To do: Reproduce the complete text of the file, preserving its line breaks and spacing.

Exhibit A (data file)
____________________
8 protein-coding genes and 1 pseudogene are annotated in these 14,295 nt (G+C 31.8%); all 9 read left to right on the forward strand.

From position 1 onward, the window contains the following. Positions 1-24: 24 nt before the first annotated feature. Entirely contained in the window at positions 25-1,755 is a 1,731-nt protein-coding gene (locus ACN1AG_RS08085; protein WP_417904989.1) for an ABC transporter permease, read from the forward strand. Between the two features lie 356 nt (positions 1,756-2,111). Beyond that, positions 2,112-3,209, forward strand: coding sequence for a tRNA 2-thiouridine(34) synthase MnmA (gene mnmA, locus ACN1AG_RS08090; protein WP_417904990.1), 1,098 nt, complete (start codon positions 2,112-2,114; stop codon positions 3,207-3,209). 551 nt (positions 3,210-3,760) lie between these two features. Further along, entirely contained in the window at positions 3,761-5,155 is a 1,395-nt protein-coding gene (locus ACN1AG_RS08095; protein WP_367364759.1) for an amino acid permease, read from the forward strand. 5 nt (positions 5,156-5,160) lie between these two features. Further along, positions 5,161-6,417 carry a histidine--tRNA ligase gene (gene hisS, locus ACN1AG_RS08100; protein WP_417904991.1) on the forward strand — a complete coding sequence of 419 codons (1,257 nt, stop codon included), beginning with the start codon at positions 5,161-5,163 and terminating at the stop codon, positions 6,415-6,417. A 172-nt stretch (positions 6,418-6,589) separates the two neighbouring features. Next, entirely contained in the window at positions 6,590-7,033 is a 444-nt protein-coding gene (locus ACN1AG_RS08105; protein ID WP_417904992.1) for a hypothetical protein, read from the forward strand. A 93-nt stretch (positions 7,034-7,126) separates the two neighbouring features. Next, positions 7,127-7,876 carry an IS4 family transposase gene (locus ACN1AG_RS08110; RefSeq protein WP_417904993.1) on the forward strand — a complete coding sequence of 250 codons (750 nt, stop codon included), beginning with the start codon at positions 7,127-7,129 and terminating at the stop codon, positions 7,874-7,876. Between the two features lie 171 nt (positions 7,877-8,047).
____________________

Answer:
8 protein-coding genes and 1 pseudogene are annotated in these 14,295 nt (G+C 31.8%); all 9 read left to right on the forward strand.

From position 1 onward, the window contains the following. Positions 1-24: 24 nt before the first annotated feature. Entirely contained in the window at positions 25-1,755 is a 1,731-nt protein-coding gene (locus ACN1AG_RS08085; protein WP_417904989.1) for an ABC transporter permease, read from the forward strand. Between the two features lie 356 nt (positions 1,756-2,111). Beyond that, positions 2,112-3,209, forward strand: coding sequence for a tRNA 2-thiouridine(34) synthase MnmA (gene mnmA, locus ACN1AG_RS08090; protein WP_417904990.1), 1,098 nt, complete (start codon positions 2,112-2,114; stop codon positions 3,207-3,209). 551 nt (positions 3,210-3,760) lie between these two features. Further along, entirely contained in the window at positions 3,761-5,155 is a 1,395-nt protein-coding gene (locus ACN1AG_RS08095; protein WP_367364759.1) for an amino acid permease, read from the forward strand. 5 nt (positions 5,156-5,160) lie between these two features. Further along, positions 5,161-6,417 carry a histidine--tRNA ligase gene (gene hisS, locus ACN1AG_RS08100; protein WP_417904991.1) on the forward strand — a complete coding sequence of 419 codons (1,257 nt, stop codon included), beginning with the start codon at positions 5,161-5,163 and terminating at the stop codon, positions 6,415-6,417. A 172-nt stretch (positions 6,418-6,589) separates the two neighbouring features. Next, entirely contained in the window at positions 6,590-7,033 is a 444-nt protein-coding gene (locus ACN1AG_RS08105; protein ID WP_417904992.1) for a hypothetical protein, read from the forward strand. A 93-nt stretch (positions 7,034-7,126) separates the two neighbouring features. Next, positions 7,127-7,876 carry an IS4 family transposase gene (locus ACN1AG_RS08110; RefSeq protein WP_417904993.1) on the forward strand — a complete coding sequence of 250 codons (750 nt, stop codon included), beginning with the start codon at positions 7,127-7,129 and terminating at the stop codon, positions 7,874-7,876. Between the two features lie 171 nt (positions 7,877-8,047).